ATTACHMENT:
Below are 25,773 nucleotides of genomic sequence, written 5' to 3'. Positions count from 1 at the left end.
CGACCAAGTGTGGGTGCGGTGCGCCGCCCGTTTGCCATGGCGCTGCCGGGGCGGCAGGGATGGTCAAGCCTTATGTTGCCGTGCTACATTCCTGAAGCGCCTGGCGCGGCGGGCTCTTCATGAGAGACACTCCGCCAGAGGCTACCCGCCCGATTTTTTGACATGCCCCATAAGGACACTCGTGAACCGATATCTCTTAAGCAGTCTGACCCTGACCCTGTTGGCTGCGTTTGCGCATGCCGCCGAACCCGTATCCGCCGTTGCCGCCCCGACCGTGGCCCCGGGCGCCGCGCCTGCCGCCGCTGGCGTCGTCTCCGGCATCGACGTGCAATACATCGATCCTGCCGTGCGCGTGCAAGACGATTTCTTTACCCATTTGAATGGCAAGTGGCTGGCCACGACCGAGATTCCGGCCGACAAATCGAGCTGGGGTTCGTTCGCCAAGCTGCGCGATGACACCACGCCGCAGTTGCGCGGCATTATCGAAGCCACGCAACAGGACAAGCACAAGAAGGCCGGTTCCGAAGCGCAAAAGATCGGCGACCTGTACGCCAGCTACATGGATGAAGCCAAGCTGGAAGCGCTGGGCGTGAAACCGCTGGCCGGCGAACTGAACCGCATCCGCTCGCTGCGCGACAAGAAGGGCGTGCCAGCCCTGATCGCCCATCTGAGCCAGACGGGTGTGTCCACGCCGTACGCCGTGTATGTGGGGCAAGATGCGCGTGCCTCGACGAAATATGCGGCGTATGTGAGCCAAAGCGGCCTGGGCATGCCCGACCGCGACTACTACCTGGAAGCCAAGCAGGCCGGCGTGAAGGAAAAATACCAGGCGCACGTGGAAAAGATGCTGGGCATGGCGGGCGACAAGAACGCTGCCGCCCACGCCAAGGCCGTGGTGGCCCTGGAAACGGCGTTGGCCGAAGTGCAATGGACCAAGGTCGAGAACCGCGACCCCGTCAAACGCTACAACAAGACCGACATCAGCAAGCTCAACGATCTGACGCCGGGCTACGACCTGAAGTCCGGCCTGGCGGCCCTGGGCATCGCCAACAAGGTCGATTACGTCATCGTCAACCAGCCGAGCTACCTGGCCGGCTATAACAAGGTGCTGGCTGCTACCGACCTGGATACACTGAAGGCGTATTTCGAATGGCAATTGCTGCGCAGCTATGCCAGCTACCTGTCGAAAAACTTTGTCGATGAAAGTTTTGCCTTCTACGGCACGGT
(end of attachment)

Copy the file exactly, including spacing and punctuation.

Below are 25,773 nucleotides of genomic sequence, written 5' to 3'. Positions count from 1 at the left end.
CGACCAAGTGTGGGTGCGGTGCGCCGCCCGTTTGCCATGGCGCTGCCGGGGCGGCAGGGATGGTCAAGCCTTATGTTGCCGTGCTACATTCCTGAAGCGCCTGGCGCGGCGGGCTCTTCATGAGAGACACTCCGCCAGAGGCTACCCGCCCGATTTTTTGACATGCCCCATAAGGACACTCGTGAACCGATATCTCTTAAGCAGTCTGACCCTGACCCTGTTGGCTGCGTTTGCGCATGCCGCCGAACCCGTATCCGCCGTTGCCGCCCCGACCGTGGCCCCGGGCGCCGCGCCTGCCGCCGCTGGCGTCGTCTCCGGCATCGACGTGCAATACATCGATCCTGCCGTGCGCGTGCAAGACGATTTCTTTACCCATTTGAATGGCAAGTGGCTGGCCACGACCGAGATTCCGGCCGACAAATCGAGCTGGGGTTCGTTCGCCAAGCTGCGCGATGACACCACGCCGCAGTTGCGCGGCATTATCGAAGCCACGCAACAGGACAAGCACAAGAAGGCCGGTTCCGAAGCGCAAAAGATCGGCGACCTGTACGCCAGCTACATGGATGAAGCCAAGCTGGAAGCGCTGGGCGTGAAACCGCTGGCCGGCGAACTGAACCGCATCCGCTCGCTGCGCGACAAGAAGGGCGTGCCAGCCCTGATCGCCCATCTGAGCCAGACGGGTGTGTCCACGCCGTACGCCGTGTATGTGGGGCAAGATGCGCGTGCCTCGACGAAATATGCGGCGTATGTGAGCCAAAGCGGCCTGGGCATGCCCGACCGCGACTACTACCTGGAAGCCAAGCAGGCCGGCGTGAAGGAAAAATACCAGGCGCACGTGGAAAAGATGCTGGGCATGGCGGGCGACAAGAACGCTGCCGCCCACGCCAAGGCCGTGGTGGCCCTGGAAACGGCGTTGGCCGAAGTGCAATGGACCAAGGTCGAGAACCGCGACCCCGTCAAACGCTACAACAAGACCGACATCAGCAAGCTCAACGATCTGACGCCGGGCTACGACCTGAAGTCCGGCCTGGCGGCCCTGGGCATCGCCAACAAGGTCGATTACGTCATCGTCAACCAGCCGAGCTACCTGGCCGGCTATAACAAGGTGCTGGCTGCTACCGACCTGGATACACTGAAGGCGTATTTCGAATGGCAATTGCTGCGCAGCTATGCCAGCTACCTGTCGAAAAACTTTGTCGATGAAAGTTTTGCCTTCTACGGCACGGT